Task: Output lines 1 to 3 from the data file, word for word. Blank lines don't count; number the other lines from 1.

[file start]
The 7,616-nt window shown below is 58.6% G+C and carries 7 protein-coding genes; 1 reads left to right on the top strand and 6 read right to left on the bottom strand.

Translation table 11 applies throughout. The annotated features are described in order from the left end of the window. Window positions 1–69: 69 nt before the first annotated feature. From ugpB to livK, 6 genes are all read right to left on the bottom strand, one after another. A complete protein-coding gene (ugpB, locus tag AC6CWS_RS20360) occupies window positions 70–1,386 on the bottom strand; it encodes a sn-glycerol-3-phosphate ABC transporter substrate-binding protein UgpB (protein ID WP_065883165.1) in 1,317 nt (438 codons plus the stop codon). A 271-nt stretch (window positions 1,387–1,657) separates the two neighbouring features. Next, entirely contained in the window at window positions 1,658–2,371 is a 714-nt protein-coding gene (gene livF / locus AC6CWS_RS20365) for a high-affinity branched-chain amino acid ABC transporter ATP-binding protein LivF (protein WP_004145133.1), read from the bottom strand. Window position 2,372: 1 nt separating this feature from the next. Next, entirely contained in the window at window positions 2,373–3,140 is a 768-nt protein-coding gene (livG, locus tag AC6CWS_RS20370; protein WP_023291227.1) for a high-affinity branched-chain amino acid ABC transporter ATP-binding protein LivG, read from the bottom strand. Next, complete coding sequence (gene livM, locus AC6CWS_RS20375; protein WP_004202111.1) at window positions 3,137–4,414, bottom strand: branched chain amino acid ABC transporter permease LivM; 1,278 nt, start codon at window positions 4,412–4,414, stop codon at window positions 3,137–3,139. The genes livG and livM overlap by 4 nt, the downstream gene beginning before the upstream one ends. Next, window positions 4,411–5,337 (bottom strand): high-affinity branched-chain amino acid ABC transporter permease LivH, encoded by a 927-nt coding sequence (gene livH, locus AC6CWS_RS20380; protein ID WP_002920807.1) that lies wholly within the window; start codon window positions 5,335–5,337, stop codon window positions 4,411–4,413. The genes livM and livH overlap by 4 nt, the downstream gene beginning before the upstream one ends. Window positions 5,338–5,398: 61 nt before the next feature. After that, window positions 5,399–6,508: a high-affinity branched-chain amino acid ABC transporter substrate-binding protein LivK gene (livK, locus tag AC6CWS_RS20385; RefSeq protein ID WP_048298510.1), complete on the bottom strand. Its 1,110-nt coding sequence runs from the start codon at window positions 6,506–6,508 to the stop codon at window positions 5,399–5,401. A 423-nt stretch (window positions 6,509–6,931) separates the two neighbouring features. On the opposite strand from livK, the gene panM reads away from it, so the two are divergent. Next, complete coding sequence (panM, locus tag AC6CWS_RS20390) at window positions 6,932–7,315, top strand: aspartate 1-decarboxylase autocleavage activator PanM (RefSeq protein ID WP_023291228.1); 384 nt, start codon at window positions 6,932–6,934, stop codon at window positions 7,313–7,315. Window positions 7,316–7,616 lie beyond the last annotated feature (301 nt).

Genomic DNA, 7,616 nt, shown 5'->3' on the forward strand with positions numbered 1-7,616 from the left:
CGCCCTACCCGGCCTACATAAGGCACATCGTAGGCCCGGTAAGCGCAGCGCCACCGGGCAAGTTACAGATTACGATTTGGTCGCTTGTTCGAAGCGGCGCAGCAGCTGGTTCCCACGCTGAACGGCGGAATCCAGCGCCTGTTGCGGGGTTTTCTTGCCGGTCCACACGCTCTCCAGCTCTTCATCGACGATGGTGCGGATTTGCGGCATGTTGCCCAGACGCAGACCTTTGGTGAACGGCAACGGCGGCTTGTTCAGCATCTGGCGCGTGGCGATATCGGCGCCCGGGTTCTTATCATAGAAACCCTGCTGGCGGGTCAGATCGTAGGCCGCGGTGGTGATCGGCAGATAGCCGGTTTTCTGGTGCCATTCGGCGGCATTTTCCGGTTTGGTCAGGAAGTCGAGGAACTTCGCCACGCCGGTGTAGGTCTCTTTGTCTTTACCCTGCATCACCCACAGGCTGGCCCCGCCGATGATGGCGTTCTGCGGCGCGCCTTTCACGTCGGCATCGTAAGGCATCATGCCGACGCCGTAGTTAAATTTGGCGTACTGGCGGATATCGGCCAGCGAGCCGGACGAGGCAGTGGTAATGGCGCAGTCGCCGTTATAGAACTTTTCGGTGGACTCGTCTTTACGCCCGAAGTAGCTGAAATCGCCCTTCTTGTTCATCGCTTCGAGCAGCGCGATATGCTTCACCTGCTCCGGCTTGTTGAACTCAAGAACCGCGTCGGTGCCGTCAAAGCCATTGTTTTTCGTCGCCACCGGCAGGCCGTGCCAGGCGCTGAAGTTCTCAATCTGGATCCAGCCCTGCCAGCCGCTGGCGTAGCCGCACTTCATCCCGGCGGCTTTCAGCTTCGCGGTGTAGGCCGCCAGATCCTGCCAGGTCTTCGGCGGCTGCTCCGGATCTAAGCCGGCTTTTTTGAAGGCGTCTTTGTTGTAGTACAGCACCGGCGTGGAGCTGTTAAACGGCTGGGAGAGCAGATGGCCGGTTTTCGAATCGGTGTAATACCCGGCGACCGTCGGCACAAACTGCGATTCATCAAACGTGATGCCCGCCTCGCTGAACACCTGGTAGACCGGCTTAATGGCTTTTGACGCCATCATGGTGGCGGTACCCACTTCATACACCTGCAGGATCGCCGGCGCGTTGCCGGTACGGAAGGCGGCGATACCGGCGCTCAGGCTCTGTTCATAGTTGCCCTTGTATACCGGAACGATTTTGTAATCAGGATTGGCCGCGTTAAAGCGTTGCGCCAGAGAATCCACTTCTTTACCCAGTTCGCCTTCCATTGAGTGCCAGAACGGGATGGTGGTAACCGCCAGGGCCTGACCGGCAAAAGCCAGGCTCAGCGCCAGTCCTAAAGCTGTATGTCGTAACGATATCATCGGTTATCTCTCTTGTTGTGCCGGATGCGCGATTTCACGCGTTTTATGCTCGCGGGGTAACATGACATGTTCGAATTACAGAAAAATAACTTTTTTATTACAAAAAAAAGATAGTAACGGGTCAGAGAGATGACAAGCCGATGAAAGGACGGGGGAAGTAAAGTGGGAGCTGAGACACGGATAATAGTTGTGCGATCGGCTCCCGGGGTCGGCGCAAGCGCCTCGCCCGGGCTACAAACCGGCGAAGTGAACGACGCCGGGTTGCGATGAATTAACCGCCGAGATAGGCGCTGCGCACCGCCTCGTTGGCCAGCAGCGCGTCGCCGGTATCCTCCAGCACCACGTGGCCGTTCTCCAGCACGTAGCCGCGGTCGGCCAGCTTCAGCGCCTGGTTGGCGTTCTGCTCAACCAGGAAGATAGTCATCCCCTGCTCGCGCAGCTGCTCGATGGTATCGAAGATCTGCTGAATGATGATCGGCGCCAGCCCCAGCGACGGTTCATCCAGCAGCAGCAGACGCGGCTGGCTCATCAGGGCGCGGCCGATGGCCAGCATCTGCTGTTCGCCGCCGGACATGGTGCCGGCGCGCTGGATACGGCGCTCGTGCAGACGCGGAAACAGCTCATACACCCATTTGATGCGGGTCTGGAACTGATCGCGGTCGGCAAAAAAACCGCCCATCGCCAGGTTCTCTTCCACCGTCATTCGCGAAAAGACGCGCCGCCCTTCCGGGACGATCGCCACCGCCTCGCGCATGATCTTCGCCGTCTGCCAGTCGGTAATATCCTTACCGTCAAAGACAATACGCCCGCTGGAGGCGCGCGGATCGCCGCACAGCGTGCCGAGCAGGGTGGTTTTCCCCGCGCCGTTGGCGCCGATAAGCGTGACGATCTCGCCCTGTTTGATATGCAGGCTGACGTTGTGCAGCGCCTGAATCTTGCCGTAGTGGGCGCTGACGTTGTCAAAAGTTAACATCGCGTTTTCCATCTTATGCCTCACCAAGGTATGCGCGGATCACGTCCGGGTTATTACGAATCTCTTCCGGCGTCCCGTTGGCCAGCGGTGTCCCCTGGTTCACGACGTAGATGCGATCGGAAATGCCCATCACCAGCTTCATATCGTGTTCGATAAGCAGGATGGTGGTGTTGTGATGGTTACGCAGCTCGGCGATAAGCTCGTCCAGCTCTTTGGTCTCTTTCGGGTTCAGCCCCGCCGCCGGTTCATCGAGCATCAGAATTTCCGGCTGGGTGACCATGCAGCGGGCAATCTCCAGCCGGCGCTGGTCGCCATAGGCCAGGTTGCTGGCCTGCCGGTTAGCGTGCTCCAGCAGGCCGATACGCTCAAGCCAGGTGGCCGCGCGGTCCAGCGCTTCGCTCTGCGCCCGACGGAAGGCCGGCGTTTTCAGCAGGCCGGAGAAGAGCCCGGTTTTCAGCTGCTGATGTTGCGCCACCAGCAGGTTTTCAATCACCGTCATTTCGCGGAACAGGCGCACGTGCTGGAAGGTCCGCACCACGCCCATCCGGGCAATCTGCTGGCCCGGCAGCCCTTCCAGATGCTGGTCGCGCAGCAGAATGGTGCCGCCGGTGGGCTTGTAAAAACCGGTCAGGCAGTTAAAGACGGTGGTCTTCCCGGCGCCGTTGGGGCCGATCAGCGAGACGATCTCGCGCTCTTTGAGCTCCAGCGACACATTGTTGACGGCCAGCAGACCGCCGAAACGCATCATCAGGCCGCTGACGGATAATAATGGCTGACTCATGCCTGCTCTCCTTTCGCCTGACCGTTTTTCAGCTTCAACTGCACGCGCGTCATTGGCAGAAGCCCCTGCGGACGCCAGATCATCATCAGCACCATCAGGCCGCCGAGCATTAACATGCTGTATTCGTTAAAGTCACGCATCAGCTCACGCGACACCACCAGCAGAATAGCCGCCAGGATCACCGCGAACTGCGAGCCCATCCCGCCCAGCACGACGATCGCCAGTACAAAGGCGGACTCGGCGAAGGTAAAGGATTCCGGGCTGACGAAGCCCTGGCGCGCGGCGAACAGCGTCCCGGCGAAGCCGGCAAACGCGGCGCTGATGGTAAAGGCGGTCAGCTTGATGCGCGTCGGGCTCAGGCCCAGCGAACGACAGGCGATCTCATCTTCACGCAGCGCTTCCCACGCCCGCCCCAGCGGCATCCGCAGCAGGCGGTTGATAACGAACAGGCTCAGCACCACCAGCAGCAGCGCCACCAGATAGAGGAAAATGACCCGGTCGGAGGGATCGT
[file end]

The 7,616-nt window shown below is 58.6% G+C and carries 7 protein-coding genes; 1 reads left to right on the top strand and 6 read right to left on the bottom strand.

Translation table 11 applies throughout. The annotated features are described in order from the left end of the window. Window positions 1–69: 69 nt before the first annotated feature. From ugpB to livK, 6 genes are all read right to left on the bottom strand, one after another. A complete protein-coding gene (ugpB, locus tag AC6CWS_RS20360) occupies window positions 70–1,386 on the bottom strand; it encodes a sn-glycerol-3-phosphate ABC transporter substrate-binding protein UgpB (protein ID WP_065883165.1) in 1,317 nt (438 codons plus the stop codon). A 271-nt stretch (window positions 1,387–1,657) separates the two neighbouring features. Next, entirely contained in the window at window positions 1,658–2,371 is a 714-nt protein-coding gene (gene livF / locus AC6CWS_RS20365) for a high-affinity branched-chain amino acid ABC transporter ATP-binding protein LivF (protein WP_004145133.1), read from the bottom strand. Window position 2,372: 1 nt separating this feature from the next. Next, entirely contained in the window at window positions 2,373–3,140 is a 768-nt protein-coding gene (livG, locus tag AC6CWS_RS20370; protein WP_023291227.1) for a high-affinity branched-chain amino acid ABC transporter ATP-binding protein LivG, read from the bottom strand. Next, complete coding sequence (gene livM, locus AC6CWS_RS20375; protein WP_004202111.1) at window positions 3,137–4,414, bottom strand: branched chain amino acid ABC transporter permease LivM; 1,278 nt, start codon at window positions 4,412–4,414, stop codon at window positions 3,137–3,139. The genes livG and livM overlap by 4 nt, the downstream gene beginning before the upstream one ends. Next, window positions 4,411–5,337 (bottom strand): high-affinity branched-chain amino acid ABC transporter permease LivH, encoded by a 927-nt coding sequence (gene livH, locus AC6CWS_RS20380; protein ID WP_002920807.1) that lies wholly within the window; start codon window positions 5,335–5,337, stop codon window positions 4,411–4,413. The genes livM and livH overlap by 4 nt, the downstream gene beginning before the upstream one ends. Window positions 5,338–5,398: 61 nt before the next feature. After that, window positions 5,399–6,508: a high-affinity branched-chain amino acid ABC transporter substrate-binding protein LivK gene (livK, locus tag AC6CWS_RS20385; RefSeq protein ID WP_048298510.1), complete on the bottom strand. Its 1,110-nt coding sequence runs from the start codon at window positions 6,506–6,508 to the stop codon at window positions 5,399–5,401. A 423-nt stretch (window positions 6,509–6,931) separates the two neighbouring features. On the opposite strand from livK, the gene panM reads away from it, so the two are divergent. Next, complete coding sequence (panM, locus tag AC6CWS_RS20390) at window positions 6,932–7,315, top strand: aspartate 1-decarboxylase autocleavage activator PanM (RefSeq protein ID WP_023291228.1); 384 nt, start codon at window positions 6,932–6,934, stop codon at window positions 7,313–7,315. Window positions 7,316–7,616 lie beyond the last annotated feature (301 nt).

Genomic DNA, 7,616 nt, shown 5'->3' on the forward strand with positions numbered 1-7,616 from the left: